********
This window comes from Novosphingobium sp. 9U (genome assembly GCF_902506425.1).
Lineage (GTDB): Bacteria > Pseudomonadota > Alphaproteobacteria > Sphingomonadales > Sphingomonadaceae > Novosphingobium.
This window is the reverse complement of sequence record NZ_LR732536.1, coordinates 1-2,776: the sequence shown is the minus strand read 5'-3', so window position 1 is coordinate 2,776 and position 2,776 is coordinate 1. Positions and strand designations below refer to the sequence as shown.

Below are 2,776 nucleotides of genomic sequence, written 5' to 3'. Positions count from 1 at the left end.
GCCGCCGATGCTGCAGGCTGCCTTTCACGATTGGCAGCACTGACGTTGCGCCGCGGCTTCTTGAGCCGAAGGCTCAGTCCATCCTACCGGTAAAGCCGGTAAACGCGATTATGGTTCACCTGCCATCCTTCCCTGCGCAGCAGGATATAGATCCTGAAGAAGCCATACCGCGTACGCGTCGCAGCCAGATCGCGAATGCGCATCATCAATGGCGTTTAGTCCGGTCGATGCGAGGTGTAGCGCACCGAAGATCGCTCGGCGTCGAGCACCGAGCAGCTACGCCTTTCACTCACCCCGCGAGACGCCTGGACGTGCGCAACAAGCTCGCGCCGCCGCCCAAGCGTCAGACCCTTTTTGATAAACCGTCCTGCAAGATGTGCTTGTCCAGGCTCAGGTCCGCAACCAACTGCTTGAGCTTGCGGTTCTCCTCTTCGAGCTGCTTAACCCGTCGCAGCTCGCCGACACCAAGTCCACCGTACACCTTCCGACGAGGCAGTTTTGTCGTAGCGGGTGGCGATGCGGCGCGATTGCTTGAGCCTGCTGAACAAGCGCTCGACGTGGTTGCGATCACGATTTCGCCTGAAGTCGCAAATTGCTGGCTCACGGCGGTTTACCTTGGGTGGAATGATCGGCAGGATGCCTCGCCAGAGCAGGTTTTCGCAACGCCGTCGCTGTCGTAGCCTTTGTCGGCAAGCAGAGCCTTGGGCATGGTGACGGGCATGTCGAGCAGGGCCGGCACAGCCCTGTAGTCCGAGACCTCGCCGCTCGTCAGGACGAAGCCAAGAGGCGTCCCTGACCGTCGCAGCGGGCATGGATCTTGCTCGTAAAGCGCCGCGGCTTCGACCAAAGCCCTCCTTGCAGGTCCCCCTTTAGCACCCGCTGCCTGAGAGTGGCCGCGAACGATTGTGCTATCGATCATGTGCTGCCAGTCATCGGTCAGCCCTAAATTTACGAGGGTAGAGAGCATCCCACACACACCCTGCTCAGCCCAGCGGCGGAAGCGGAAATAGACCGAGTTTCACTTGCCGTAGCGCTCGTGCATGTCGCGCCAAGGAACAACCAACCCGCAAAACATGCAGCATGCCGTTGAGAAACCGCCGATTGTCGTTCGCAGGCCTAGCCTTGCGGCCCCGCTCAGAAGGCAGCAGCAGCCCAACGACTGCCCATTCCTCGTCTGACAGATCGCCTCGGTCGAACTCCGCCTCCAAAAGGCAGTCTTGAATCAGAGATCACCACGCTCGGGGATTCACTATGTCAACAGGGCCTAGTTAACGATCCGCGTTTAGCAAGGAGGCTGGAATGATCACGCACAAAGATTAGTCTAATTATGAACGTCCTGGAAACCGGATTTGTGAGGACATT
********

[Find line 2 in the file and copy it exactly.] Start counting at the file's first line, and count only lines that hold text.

Lineage (GTDB): Bacteria > Pseudomonadota > Alphaproteobacteria > Sphingomonadales > Sphingomonadaceae > Novosphingobium.